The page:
When I was a little girl, four or five, I asked Santa for a ‘walking doll’. I don’t remember sitting on the old guy’s lap – maybe my mom had written a letter for me, but clearly a request had been made. I woke with a start on Christmas Eve, and thinking it was already morning, I ran down the hall in my pajamas, stopping short at the entrance to the living room and peeking around the corner. Nothing can erase that moment, even now all these years since, for what I saw was my dad arranging presents under the tree and there front and center – was the unwrapped wonderful ‘walking doll’. I slid back into bed unnoticed, but absolutely delighted – not at all traumatized that Santa had blown his cover. Surely it was the jolly old elf who left the doll for my parents to display, and now I would be able to play with her in the morning, and all the mornings after that.
My mom wanted us kids to use our imaginations so she didn’t want us to have any of those crazy high-tech battery operated toys. The beauty of the tall hard plastic ‘walking doll’ was that her arm bones were connected to her leg bones by some mysterious inner wires, and so when you lifted an arm and moved it, her lovely flat footed leg took a step – no batteries involved.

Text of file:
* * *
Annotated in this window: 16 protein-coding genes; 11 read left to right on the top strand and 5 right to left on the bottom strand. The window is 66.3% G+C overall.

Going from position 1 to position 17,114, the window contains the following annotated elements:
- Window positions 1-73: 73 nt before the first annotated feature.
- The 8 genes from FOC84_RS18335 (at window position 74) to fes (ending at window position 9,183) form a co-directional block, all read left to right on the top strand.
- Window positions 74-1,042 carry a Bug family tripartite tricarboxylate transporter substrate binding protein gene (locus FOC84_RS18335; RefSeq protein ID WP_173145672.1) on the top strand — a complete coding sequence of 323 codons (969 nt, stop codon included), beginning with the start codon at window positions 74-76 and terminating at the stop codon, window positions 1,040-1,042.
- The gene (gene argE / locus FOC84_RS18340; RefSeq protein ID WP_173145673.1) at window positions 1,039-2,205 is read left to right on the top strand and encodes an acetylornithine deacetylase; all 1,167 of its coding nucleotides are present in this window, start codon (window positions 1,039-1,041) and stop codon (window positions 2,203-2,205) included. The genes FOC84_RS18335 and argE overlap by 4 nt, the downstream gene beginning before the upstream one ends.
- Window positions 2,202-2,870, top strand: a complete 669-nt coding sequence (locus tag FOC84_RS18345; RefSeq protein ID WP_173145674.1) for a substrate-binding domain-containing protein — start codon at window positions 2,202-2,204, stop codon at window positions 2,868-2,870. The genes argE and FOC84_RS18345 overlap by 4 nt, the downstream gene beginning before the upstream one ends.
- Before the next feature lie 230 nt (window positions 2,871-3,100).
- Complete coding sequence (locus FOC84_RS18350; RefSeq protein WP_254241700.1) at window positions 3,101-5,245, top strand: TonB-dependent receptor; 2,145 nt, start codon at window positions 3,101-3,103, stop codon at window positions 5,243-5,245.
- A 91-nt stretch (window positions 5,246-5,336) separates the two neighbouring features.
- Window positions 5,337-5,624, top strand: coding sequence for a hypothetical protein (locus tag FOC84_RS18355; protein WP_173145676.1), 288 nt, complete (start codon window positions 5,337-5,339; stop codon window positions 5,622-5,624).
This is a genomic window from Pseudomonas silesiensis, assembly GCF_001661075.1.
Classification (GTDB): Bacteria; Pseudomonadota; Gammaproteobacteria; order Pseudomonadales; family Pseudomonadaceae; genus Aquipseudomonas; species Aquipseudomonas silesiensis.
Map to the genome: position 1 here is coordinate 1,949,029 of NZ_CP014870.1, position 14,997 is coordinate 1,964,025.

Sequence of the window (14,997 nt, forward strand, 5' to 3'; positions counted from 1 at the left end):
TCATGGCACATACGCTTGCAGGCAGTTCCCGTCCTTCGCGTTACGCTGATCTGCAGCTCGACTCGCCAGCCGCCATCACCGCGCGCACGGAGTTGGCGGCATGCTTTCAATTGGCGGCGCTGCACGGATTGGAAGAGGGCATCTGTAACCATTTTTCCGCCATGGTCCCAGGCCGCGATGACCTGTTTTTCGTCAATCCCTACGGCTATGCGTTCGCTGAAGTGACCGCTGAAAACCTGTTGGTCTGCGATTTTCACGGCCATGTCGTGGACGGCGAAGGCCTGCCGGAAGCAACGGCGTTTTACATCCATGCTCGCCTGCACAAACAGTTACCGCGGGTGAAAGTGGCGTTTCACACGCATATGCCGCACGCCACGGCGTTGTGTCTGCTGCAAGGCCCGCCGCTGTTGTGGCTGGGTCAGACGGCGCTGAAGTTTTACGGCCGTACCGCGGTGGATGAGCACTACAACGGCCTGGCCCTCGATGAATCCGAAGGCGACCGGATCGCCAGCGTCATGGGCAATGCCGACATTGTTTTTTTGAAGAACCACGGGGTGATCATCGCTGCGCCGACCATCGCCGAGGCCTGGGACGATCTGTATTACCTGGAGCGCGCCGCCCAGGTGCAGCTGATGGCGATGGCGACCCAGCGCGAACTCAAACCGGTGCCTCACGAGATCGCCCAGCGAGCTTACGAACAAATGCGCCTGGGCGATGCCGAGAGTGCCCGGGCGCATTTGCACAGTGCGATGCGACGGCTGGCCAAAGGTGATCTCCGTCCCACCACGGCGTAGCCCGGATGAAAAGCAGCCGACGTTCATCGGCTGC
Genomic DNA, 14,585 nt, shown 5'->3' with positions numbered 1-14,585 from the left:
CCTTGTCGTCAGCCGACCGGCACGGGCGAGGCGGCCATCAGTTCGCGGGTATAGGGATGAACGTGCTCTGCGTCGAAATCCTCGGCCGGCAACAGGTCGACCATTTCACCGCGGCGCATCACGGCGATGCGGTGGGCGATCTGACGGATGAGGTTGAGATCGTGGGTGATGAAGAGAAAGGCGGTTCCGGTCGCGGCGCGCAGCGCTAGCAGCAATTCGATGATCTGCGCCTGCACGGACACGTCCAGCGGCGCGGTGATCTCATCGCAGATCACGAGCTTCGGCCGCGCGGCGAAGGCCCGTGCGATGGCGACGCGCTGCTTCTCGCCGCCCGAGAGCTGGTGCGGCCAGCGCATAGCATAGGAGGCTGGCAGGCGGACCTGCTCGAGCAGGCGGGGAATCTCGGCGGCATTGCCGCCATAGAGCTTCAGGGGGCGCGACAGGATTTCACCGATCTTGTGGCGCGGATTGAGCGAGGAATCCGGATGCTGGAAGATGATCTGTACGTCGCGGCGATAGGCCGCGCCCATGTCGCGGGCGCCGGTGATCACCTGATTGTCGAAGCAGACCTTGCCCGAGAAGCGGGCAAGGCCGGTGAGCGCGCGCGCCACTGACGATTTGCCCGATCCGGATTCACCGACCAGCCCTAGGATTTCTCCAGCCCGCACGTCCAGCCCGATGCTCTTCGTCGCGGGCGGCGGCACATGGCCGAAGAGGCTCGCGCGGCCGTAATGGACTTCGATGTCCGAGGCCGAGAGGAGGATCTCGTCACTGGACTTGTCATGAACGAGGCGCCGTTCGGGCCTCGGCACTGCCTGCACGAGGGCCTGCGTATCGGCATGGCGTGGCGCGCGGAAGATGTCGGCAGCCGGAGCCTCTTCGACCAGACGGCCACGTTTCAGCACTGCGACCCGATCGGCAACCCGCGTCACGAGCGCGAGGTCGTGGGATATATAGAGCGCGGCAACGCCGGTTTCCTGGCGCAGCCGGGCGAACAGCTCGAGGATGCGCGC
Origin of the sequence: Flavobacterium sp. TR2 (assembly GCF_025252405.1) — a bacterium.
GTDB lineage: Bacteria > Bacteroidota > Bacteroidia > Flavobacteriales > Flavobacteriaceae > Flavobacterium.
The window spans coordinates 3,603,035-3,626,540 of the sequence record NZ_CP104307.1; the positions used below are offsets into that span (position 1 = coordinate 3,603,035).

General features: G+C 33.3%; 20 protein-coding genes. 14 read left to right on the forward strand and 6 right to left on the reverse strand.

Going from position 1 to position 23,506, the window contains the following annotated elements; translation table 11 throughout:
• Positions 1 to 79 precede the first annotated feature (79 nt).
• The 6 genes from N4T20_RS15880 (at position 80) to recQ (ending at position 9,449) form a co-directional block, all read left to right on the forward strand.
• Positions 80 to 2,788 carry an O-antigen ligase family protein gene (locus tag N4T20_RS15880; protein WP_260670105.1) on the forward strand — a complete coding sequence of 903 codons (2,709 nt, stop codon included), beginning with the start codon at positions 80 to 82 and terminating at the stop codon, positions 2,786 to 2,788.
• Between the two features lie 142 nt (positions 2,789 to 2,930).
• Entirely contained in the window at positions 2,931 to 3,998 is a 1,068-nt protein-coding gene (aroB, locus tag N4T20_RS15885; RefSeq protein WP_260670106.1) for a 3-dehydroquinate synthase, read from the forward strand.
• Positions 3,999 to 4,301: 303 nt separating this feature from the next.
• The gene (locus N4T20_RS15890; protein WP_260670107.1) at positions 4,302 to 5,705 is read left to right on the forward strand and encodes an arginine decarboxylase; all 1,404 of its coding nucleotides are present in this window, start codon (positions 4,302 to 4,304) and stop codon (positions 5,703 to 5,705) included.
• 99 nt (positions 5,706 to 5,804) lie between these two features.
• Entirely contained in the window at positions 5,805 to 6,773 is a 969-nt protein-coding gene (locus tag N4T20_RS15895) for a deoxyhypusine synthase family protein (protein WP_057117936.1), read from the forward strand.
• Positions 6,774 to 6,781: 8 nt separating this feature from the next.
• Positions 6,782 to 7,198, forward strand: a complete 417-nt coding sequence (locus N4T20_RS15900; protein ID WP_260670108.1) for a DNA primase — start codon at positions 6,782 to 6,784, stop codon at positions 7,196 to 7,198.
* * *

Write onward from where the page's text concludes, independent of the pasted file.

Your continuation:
‘Walking doll’ hasn’t fared too well over the years – at the hands of my two brothers and umpteenth male cousins she’s somehow suffered damage my sisters and girl cousins wouldn’t have inflicted. A blinking eye has been pushed into its socket ,and some horrible boy shot her right foot with a BB gun (back in the day when boys shot BB guns).
Since my own kids left home I’ve kept a few cuddly baby dolls for visiting little ones to play with and even a soft plastic one that never loses its sweet soft- plastic smell. And of course, I’ve kept ‘walking doll’ on a shelf in the basement  – beside my own grown daughter’s fancy porcelain faced Anne of Green Gables doll.
Recently, seeking order before the house fills with family for Christmas, I did another  overhaul of great magnitude of the junk stored in the basement and vowed ‘walking doll’ needed to go. It was rule #1 in the decluttering handbook – if you are not going to use it or display it, let it go.  Those anti-clutter gurus dictate that I’m supposed to accept that even special gifts have played their role and to be content to hang onto the memories, but not the item taking up space and gathering dust.   So I was determined to give ‘walking doll’ up, to tuck her into a bag of used kid’s clothing and take it all to a local charity. (Now I don’t actually believe a charity will want to pass along low tech walking doll with her matted hair and busted eye and foot, but I could never pitch her into the garbage myself.) Somehow the bag of clothes went and walking doll is still here.

doll treeDusted off, with her hair fluffed up, she sits bleary- eyed on a bench in the front hall. I have a fuzzy plan to let her sit under the Christmas tree one more time amongst the glitter and lights.  It must be the magic of the holiday season, that makes me hope that maybe Santa will hop out of the chimney (if we had one), pop her into his sack and take her back to where they take the broken toys, and I won’t have to play a guilty hand in letting dear  ‘walking doll’ go.